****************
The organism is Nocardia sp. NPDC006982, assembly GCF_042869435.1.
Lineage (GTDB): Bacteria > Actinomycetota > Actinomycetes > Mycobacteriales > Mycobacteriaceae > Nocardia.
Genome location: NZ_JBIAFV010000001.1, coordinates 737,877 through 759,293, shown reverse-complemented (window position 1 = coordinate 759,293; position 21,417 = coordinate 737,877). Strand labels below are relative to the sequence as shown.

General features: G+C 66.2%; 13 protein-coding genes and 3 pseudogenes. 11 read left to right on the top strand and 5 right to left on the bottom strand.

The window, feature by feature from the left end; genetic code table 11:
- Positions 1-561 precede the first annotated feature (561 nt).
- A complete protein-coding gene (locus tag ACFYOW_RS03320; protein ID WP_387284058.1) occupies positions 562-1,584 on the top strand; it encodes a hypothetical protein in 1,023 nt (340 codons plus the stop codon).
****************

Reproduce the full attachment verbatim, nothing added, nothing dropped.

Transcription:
The organism is Nocardia sp. NPDC006982, assembly GCF_042869435.1.
Lineage (GTDB): Bacteria > Actinomycetota > Actinomycetes > Mycobacteriales > Mycobacteriaceae > Nocardia.
Genome location: NZ_JBIAFV010000001.1, coordinates 737,877 through 759,293, shown reverse-complemented (window position 1 = coordinate 759,293; position 21,417 = coordinate 737,877). Strand labels below are relative to the sequence as shown.

General features: G+C 66.2%; 13 protein-coding genes and 3 pseudogenes. 11 read left to right on the top strand and 5 right to left on the bottom strand.

The window, feature by feature from the left end; genetic code table 11:
- Positions 1-561 precede the first annotated feature (561 nt).
- A complete protein-coding gene (locus tag ACFYOW_RS03320; protein ID WP_387284058.1) occupies positions 562-1,584 on the top strand; it encodes a hypothetical protein in 1,023 nt (340 codons plus the stop codon).